General Conference President Clarifies Social Justice Remarks |DR. R. CLIFFORD JONES

R. Clifford Jones

Elder Ted N. C. Wilson succeeded in getting a conversation among African Americans going with a couple of statements in his Annual Council sermon of Sabbath, October 13, 2018. In the sermon that was delivered in historic Battle Creek, Michigan, Wilson bemoaned current worship trends, claiming that they did not align with the worship practices of the early pioneers, and he frowned upon the tendency of some to overemphasize social justice issues while downplaying biblical truth.

I have heard from constituents and colleagues in ministry regarding the sermon, their emotions spanning the spectrum from confusion to anger. The General Conference president has been indicted for everything from ignorance to insensitivity.

On Tuesday, October 16, Elder Wilson sought to clarify what he said about social justice in his Sabbath sermon, telling the assembled delegates that he was all for social justice that was couched or pursued in the context of the gospel.   A couple of African American pastors at the Annual Council went to the microphone to express appreciation for Wilson’s clarification, and the Office for Regional Conference Ministry issued a statement on the matter.

Social justice is a broad term that covers a spectrum of issues. Gender equity is a justice issue, as is caring for creation (environment justice) and being kind to the foreigner and stranger. Our urban communities are inhabited by millions caught in the clutches of poverty and exploitation. Relieving the pain and anxiety of people living on the margins or the underside of society is ministry that God finds acceptable (Isa. 1:17; 61:1-4).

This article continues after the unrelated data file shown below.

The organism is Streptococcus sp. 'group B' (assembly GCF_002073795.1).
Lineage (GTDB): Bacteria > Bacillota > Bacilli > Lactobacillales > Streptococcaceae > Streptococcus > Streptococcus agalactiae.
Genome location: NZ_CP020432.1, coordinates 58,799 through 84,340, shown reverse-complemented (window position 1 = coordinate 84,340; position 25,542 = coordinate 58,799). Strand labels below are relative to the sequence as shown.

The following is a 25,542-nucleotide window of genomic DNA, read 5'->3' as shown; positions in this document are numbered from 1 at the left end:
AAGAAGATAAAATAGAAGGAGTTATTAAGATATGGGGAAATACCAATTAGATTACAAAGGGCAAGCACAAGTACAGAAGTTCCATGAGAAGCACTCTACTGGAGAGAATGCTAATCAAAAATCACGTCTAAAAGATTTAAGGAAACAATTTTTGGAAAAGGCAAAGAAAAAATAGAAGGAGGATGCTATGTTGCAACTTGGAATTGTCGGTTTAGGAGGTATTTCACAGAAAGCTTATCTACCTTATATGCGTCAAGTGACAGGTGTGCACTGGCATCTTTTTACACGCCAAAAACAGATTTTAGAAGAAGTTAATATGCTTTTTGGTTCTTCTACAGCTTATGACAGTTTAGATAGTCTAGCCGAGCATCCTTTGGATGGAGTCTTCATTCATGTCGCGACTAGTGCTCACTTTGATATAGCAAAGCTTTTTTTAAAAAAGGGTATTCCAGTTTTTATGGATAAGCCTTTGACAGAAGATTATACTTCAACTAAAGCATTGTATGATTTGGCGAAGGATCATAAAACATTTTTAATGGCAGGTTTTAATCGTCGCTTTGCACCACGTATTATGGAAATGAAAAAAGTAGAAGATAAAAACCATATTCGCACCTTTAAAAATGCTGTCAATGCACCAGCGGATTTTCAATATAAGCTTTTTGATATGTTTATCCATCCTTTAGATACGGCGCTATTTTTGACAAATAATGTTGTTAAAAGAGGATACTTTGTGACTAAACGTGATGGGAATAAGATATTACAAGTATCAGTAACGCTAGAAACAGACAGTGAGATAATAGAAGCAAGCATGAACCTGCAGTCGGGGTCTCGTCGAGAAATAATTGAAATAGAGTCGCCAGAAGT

The Holy Scriptures clearly show that God has always sided with the oppressed. Justice issues are core and central in Old Testament theology, with God often reminding Israel of their condition before their miraculous deliverance (Ex. 22:21; Lev. 19:34; Deut.10:19). Amos, Isaiah and Micah inform us that worship that is not grounded in justice is unacceptable to God (Micah 6:1-8; Isa. 58; Amos 5:21-24).

God’s unmistakable identification with and advocacy on behalf of the oppressed continues in the New Testament, where God’s Son, Jesus Christ, begins His public ministry by quoting Isaiah (Luke 4:16; Isa. 61:1-4). Christ’s ministry was one of standing in solidarity with the least and the lost, the have-nots and despised, and the neglected and rejected. He interacted with women and children, liberating both from a life in which they had little, if any, rights, and in touching the sick, Jesus upended religious traditions that were a burden to the suffering (Mark 10:13-16; John 4:1-30).

Jesus drove home His deep appreciation for have-nots by saying that in the Great Assize at the end of the ages, the basis of the separation of the sheep from the goats will be the benevolence shown to the rejects of society (Matt. 25: 31-40). Our Lord’s reminder shows that social ministry and the gospel stand together or fall apart. Those who champion social justice causes are demonstrating a healthy understanding of what the gospel is all about, and are truly serving and living in the tradition of our Lord and Savior, Jesus Christ, who will make all things new when He returns. “Even so, come, Lord Jesus” (Rev. 22:20).R. Clifford Jones